I usually find myself having to debunk a lot of Japanese stereotypes to people. I talked at length about this in my Q is for Quirky post, so if you’d like to see my thoughts on the matter head on over there.
That being said, I think we are all in agreement that the idea that Japan as a collective whole works too darn much is true. But that blanket statement doesn’t paint the whole picture – it makes it sound as if Japanese folk don’t take holidays. And yet the simple fact of the matter is that Japan has a huge number of public holidays – sixteen of them, in fact. Compare that to only eight in the UK, nine in Australia and ten in the USA. In fact only India, Argentina and Hong Kong are ahead of the Japanese in this regard.
Public Holidays are called ‘Kokumin no Kyuujitsu’ (国民の祝日), literally ‘Citizen’s celebration days’, and are scattered throughout the whole year. With the latest addition of Mountain Day (山の日, ‘yama no hi’) to the calendar in August 2016, June is now the only month in the Japanese year without a public holiday. Let’s list them, shall we?
I won’t go into detail about each and every holiday’s history and meaning here, but what is fascinating is that there’s no holiday’ based around religion. Even for countries which, in this modern age, are quite secular, holidays which have a rooting in religion such as Christmas, Easter and Passover are common. Not so in Japan. A possible reason is because the modern calendar of Japanese public holidays was established in 1948 via the Public Holiday Law, superseding the old calendar based around the Chinese one. If we think of Japan’s situation at that time, it’s easy to see why they would be keen on divorcing themselves from the past and looking to the future.
Another thing to note is that this is the public holiday calendar for 2016: it changes every year. Of course, things like the equinoxes shift from year to year, but another interesting quirk of the public holiday system in Japan is, when a holiday falls on a Sunday, the following Monday shall become the ‘substitute’ holiday instead. This is then called a ‘furikae kyuujitsu’ (振替休日), literally a transfer holiday. Also, should a day fall between two public holidays then the day inbetween shall magically transform into a day off unto itself. May 4th used to be like this constantly, as May 3rd and 5th were actual holidays, until the 4th became it’s own bonafide holiday in 1989. This created the string of holidays in late April and early May which are affectionately known as ‘Golden Week’, when the whole country goes on holiday. And once every five years or so, the days land in such a way that holidays line up perfectly in September too, creating a string of five days off it you count the weekend. This is called ‘Silver Week’, and the most recent one was in 2015.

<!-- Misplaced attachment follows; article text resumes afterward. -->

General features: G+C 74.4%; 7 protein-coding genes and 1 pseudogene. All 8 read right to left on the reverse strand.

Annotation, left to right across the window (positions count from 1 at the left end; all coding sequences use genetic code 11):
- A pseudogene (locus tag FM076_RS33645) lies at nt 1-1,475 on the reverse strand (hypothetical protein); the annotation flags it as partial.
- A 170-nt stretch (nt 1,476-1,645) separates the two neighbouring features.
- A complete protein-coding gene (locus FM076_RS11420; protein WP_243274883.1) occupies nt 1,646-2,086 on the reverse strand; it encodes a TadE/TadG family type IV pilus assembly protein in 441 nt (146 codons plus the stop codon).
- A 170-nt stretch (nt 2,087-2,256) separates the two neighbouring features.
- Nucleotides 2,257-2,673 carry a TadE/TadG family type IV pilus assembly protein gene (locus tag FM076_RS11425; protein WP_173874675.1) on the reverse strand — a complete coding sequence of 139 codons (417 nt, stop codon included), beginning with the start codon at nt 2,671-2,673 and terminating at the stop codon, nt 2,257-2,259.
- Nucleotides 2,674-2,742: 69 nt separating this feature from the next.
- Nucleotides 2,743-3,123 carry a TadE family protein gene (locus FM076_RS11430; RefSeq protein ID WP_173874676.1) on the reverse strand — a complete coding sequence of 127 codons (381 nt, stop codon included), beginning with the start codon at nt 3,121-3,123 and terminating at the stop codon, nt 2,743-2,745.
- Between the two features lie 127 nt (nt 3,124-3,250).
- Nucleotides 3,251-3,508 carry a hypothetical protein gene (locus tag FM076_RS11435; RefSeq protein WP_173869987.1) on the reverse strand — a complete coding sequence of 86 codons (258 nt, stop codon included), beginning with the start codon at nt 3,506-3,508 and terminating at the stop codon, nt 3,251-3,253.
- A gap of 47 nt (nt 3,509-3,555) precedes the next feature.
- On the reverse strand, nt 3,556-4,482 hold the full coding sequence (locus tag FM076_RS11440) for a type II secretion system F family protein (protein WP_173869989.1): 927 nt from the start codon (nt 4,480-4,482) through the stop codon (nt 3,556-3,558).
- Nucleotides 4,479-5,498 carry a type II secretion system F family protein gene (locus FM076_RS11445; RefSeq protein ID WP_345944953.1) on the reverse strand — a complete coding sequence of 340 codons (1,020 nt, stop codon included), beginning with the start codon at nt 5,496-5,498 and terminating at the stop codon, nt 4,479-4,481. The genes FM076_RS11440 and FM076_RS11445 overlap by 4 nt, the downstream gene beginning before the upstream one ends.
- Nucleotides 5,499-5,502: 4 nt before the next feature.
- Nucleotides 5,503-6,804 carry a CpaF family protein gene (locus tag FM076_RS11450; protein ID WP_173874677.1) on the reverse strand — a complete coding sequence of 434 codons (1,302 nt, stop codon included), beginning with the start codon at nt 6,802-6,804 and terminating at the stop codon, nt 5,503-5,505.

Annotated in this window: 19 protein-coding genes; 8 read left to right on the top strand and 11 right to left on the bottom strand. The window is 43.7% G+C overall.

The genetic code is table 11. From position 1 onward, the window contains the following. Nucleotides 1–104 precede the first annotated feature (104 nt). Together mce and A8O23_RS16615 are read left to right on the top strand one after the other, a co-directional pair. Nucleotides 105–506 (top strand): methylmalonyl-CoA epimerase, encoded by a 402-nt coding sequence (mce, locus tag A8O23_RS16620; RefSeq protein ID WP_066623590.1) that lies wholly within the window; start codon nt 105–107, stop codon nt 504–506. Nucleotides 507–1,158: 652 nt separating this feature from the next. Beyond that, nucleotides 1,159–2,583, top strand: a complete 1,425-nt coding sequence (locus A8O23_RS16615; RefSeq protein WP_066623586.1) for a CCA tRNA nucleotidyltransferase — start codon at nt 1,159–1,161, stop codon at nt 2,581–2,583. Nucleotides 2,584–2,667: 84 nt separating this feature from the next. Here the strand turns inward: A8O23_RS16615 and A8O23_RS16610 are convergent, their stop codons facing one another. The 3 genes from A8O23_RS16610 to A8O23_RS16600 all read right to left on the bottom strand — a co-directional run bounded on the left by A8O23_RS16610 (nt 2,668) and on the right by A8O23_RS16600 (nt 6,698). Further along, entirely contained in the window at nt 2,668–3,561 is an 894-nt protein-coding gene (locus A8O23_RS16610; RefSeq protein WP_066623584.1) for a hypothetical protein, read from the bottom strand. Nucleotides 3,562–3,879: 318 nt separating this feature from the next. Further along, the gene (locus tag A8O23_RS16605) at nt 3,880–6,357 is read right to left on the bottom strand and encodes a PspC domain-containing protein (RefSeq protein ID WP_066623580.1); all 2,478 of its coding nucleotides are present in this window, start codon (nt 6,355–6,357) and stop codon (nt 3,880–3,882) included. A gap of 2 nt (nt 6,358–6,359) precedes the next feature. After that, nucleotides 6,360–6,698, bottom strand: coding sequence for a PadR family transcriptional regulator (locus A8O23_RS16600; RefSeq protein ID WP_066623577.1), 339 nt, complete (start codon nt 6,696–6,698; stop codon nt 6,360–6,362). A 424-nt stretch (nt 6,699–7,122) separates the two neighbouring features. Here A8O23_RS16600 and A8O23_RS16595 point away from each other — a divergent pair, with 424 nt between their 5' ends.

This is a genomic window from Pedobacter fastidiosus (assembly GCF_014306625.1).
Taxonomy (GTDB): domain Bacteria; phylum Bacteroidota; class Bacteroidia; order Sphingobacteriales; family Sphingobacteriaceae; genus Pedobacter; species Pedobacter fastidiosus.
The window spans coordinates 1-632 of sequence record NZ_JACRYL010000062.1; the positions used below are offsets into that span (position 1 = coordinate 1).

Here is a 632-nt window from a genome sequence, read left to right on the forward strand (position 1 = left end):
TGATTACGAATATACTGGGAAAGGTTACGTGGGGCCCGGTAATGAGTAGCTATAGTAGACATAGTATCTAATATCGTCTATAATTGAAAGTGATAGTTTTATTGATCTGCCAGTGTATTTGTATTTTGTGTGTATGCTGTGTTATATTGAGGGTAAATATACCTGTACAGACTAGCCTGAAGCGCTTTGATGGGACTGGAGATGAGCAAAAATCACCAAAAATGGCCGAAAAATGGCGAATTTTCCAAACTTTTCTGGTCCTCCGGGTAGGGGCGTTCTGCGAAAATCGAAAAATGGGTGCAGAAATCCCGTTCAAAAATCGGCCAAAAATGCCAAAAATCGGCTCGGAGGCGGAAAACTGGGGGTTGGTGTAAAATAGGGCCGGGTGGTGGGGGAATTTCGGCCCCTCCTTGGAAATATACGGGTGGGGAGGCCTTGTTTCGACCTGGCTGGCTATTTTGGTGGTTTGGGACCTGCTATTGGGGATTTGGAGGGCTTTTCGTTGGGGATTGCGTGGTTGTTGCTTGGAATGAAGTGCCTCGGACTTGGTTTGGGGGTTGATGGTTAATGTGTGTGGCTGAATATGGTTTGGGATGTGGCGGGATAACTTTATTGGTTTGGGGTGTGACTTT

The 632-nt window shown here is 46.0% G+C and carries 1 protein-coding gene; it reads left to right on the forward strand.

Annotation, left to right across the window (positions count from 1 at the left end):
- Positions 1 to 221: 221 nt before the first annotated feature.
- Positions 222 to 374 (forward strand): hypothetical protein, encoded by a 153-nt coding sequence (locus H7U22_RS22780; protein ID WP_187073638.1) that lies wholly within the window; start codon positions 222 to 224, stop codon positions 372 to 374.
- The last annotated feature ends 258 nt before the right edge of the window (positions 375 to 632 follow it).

It’s a very generous and liberal holiday system, is it not? Now, you might be thinking it doesn’t fit in with Japan’s image of being a workaholic nation. And you’re right. And that’s precisely why this great spread of public holidays exist and continues to grow to this day (Mountain Day is a brand new holiday starting in 2016). To encourage the people to take a day off and enjoy themselves! Sure, Japanese people get paid leave just like the rest of us, and the number of days they get are just as much if not more than the rest of the working world. The problem is they never use them, for reasons far too complex to explain here. The public holidays exist both as a way to prise office workers away from their desks and out into the sunshine, as well as a handle on which to maybe add some of those paid holidays. If, for example, a public holiday falls on a Thursday, one might feel less guilty for taking the Friday off as paid leave and making it a four-day weekend.
The public holiday calendar in Japan is genuinely a wonderful thing and serves an important purpose for the people and the economy. Moreover, even for the most overworked and stressed salaryman, the knowledge that next public holiday is never far away can be a great comfort.